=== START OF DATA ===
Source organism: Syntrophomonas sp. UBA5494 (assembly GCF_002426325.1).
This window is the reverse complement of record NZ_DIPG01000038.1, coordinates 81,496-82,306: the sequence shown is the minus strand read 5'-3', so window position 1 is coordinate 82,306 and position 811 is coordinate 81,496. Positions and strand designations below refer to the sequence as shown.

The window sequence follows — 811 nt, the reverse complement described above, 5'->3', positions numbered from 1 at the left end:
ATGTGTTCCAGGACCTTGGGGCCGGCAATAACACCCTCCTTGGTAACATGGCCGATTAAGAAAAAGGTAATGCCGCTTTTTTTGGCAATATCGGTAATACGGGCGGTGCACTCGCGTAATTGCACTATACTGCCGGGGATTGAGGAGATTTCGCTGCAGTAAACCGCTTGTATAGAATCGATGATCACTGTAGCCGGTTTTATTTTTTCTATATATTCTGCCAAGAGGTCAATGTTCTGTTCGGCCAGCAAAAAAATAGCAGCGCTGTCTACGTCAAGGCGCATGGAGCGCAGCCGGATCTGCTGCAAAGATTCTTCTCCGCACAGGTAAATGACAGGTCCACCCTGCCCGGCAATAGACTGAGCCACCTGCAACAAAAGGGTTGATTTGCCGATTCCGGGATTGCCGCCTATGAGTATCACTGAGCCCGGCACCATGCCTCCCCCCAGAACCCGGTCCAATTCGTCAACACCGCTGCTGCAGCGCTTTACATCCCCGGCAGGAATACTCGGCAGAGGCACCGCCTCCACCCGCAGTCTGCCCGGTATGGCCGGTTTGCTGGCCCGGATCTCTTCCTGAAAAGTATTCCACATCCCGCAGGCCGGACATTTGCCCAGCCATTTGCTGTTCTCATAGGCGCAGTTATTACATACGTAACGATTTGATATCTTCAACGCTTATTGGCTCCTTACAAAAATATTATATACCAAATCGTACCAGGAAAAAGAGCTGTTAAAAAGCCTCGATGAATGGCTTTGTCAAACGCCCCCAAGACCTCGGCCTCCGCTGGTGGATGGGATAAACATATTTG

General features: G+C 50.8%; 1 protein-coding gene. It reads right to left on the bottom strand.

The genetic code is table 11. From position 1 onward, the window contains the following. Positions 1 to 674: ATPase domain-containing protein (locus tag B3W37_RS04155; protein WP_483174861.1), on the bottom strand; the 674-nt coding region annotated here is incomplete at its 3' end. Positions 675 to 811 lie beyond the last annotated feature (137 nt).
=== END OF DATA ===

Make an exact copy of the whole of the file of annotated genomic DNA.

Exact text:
Source organism: Syntrophomonas sp. UBA5494 (assembly GCF_002426325.1).
This window is the reverse complement of record NZ_DIPG01000038.1, coordinates 81,496-82,306: the sequence shown is the minus strand read 5'-3', so window position 1 is coordinate 82,306 and position 811 is coordinate 81,496. Positions and strand designations below refer to the sequence as shown.

The window sequence follows — 811 nt, the reverse complement described above, 5'->3', positions numbered from 1 at the left end:
ATGTGTTCCAGGACCTTGGGGCCGGCAATAACACCCTCCTTGGTAACATGGCCGATTAAGAAAAAGGTAATGCCGCTTTTTTTGGCAATATCGGTAATACGGGCGGTGCACTCGCGTAATTGCACTATACTGCCGGGGATTGAGGAGATTTCGCTGCAGTAAACCGCTTGTATAGAATCGATGATCACTGTAGCCGGTTTTATTTTTTCTATATATTCTGCCAAGAGGTCAATGTTCTGTTCGGCCAGCAAAAAAATAGCAGCGCTGTCTACGTCAAGGCGCATGGAGCGCAGCCGGATCTGCTGCAAAGATTCTTCTCCGCACAGGTAAATGACAGGTCCACCCTGCCCGGCAATAGACTGAGCCACCTGCAACAAAAGGGTTGATTTGCCGATTCCGGGATTGCCGCCTATGAGTATCACTGAGCCCGGCACCATGCCTCCCCCCAGAACCCGGTCCAATTCGTCAACACCGCTGCTGCAGCGCTTTACATCCCCGGCAGGAATACTCGGCAGAGGCACCGCCTCCACCCGCAGTCTGCCCGGTATGGCCGGTTTGCTGGCCCGGATCTCTTCCTGAAAAGTATTCCACATCCCGCAGGCCGGACATTTGCCCAGCCATTTGCTGTTCTCATAGGCGCAGTTATTACATACGTAACGATTTGATATCTTCAACGCTTATTGGCTCCTTACAAAAATATTATATACCAAATCGTACCAGGAAAAAGAGCTGTTAAAAAGCCTCGATGAATGGCTTTGTCAAACGCCCCCAAGACCTCGGCCTCCGCTGGTGGATGGGATAAACATATTTG

General features: G+C 50.8%; 1 protein-coding gene. It reads right to left on the bottom strand.

The genetic code is table 11. From position 1 onward, the window contains the following. Positions 1 to 674: ATPase domain-containing protein (locus tag B3W37_RS04155; protein WP_483174861.1), on the bottom strand; the 674-nt coding region annotated here is incomplete at its 3' end. Positions 675 to 811 lie beyond the last annotated feature (137 nt).